While the DEF initiative has the potential to change the international cooperation paradigm, it is still too early to gauge its success in doing so. The challenge ahead is to develop repeatable best practices and standard operating procedures for integrating DEF into the defense acquisition system. Fortunately, we understand that the USD(AT&L) is drafting a DEF Implementation Policy Memorandum that will address incentives for program offices to engage in international cooperation and sales, DEF Pilot Program nomination criteria, sources of DEF funding, contracting approaches and other standard operating procedures for execution of DEF in DoD programs. Results from current and future DEF Pilot Programs should be used to provide the data necessary to evaluate the likelihood of the initiative’s success and to determine how to effectively implement future DEF activities. As USD(AT&L) Kendall stated in congressional testimony on April 20, 2014:

The BBP 2.0 program to increase the use of defense exportability features in initial designs is still in the pilot stage. The concept is sound, but implementation is difficult because of some of the constraints on our budgeting, appropriations and contracting systems. Support for U.S. defense exports pays large dividends for national security (improved and closer relationships), operationally (built in operability and ease of cooperative training), financially (reduced U.S. cost through higher production rates), and industrially (strengthening our base). This initiative will continue on a pilot basis, but hopefully be expanded as the implementation issues are identified and adjudicated.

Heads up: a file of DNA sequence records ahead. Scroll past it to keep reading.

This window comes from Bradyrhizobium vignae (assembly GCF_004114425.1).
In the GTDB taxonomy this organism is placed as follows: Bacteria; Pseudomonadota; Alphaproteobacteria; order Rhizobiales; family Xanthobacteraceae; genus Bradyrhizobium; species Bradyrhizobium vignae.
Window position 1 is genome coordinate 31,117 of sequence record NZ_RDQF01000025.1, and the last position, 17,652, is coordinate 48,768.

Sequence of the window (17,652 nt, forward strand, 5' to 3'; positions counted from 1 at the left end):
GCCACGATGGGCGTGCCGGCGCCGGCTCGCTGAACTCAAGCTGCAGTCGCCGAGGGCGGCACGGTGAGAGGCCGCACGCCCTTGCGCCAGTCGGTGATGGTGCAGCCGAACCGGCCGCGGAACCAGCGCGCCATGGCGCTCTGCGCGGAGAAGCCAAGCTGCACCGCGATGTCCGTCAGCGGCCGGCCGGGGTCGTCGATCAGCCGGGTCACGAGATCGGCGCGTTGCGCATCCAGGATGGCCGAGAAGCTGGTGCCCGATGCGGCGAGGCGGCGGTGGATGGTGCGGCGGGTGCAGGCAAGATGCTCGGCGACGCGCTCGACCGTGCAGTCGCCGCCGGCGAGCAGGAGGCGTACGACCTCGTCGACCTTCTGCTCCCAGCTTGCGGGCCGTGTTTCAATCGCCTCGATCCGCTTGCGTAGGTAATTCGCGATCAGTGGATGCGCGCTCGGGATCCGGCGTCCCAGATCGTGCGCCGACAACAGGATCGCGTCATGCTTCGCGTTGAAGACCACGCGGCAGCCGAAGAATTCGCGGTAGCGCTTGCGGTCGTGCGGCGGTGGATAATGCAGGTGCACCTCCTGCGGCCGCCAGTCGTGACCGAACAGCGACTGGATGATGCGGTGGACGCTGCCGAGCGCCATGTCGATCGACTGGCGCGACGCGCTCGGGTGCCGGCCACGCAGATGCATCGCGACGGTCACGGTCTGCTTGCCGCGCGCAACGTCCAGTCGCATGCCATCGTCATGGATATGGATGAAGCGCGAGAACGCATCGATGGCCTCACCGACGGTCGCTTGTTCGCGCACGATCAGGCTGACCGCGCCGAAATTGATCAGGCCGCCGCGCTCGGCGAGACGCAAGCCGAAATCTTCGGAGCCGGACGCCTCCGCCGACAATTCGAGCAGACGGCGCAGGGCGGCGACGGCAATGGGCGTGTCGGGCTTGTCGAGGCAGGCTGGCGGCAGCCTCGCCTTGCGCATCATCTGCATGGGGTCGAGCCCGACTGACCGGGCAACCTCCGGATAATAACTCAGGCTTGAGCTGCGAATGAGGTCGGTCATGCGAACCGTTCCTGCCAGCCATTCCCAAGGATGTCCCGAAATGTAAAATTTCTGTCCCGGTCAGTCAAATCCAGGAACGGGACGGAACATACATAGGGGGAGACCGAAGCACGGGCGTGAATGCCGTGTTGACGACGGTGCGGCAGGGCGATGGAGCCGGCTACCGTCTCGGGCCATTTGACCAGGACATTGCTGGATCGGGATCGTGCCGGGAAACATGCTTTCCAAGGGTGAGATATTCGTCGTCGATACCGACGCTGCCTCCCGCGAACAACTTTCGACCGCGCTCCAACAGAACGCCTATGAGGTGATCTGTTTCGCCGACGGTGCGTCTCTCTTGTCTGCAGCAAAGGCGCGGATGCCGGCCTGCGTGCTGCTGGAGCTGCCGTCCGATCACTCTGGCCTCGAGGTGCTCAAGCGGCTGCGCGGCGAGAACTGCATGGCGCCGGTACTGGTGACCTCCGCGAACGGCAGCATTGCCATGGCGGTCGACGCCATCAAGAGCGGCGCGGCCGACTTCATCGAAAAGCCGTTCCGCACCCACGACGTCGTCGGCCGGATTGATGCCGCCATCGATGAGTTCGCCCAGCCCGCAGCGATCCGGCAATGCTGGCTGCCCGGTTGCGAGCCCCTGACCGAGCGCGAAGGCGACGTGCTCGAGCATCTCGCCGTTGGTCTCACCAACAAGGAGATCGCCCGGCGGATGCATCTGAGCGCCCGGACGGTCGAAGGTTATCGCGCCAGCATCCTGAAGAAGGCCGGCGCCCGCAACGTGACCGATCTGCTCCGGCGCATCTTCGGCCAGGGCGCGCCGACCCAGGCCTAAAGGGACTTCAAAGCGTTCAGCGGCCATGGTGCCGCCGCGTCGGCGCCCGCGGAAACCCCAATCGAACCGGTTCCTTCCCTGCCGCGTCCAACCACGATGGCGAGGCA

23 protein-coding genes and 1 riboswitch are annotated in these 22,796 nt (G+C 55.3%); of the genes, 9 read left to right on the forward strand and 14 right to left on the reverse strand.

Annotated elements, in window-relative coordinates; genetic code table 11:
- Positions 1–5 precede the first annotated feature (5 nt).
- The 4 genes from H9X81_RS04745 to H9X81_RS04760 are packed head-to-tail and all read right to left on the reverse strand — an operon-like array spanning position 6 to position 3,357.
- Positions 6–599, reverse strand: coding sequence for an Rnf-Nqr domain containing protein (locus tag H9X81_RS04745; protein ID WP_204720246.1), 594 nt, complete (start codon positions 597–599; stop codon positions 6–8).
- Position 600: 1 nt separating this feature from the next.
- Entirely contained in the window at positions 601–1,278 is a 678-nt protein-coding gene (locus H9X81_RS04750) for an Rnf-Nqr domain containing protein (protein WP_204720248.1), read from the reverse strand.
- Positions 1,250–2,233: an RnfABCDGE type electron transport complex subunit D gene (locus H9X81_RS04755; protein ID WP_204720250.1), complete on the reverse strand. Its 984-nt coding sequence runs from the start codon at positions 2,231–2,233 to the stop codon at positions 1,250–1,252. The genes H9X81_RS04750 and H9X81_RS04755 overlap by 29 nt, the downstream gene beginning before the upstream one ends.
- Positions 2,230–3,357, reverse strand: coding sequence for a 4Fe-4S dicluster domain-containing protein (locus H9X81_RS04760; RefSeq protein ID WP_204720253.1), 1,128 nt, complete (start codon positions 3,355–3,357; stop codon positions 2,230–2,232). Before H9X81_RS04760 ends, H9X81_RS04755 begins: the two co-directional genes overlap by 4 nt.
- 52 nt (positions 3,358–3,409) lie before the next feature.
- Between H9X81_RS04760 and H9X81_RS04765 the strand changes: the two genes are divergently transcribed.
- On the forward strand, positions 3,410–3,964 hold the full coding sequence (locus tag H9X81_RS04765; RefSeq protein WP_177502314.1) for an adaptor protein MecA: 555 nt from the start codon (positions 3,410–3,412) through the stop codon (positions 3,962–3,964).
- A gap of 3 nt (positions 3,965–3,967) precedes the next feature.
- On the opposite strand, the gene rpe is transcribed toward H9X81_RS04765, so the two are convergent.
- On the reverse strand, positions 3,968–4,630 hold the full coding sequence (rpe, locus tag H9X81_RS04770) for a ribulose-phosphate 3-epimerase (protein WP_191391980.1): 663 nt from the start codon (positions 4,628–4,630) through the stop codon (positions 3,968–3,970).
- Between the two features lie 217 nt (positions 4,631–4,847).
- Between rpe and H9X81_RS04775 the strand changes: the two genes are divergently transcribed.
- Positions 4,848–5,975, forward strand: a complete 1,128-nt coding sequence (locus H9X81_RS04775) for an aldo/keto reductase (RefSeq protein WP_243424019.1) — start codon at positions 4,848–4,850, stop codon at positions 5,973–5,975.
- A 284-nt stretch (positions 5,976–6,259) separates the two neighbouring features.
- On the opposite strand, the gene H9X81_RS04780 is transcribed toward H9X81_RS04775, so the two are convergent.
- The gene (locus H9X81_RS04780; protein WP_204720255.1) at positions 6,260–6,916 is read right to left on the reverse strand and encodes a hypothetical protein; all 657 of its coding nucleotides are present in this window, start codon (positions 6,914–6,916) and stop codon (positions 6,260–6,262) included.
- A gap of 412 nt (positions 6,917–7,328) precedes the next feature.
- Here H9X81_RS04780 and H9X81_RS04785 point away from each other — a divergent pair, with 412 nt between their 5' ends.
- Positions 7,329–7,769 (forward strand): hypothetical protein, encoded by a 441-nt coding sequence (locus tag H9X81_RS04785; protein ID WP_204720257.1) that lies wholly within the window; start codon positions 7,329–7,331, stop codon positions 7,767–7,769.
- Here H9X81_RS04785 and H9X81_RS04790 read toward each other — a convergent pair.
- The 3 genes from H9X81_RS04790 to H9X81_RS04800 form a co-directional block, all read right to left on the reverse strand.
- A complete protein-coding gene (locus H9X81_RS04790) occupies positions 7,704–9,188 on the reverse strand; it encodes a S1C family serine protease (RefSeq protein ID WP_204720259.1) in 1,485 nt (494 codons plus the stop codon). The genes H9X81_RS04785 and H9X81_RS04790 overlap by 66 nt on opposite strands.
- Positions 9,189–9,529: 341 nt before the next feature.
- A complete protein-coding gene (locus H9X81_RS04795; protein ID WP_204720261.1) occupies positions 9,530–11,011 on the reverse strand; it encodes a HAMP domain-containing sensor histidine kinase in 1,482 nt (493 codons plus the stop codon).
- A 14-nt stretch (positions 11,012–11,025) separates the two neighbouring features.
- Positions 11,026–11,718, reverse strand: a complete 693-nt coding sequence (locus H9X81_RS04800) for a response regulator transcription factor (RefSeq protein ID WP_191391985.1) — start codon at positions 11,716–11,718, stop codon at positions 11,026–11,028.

Kenlon is a professor of international acquisition management (intermittent) in the Defense Systems Management College’s International Department at the Defense Acquisition University, Fort Belvoir, Va. He retired from Department of Defense full-time employment as Director of International Negotiations in the Office of the Under Secretary of Defense for Acquisition, Technology, and Logistics in January 2013 after more than 35 years of service in various domestic and international acquisition positions in the U.S. Navy and the Office of the Secretary of Defense (OSD). Mandelbaum is a research staff member at the Institute for Defense Analyses, where he has been involved in studies of international cooperation, obsolescence management, value engineering, technology readiness assessments, manufacturing, systems engineering and acquisition for the last 10 years. He retired from the OSD systems engineering office in April 2004.

The authors can be contacted at: and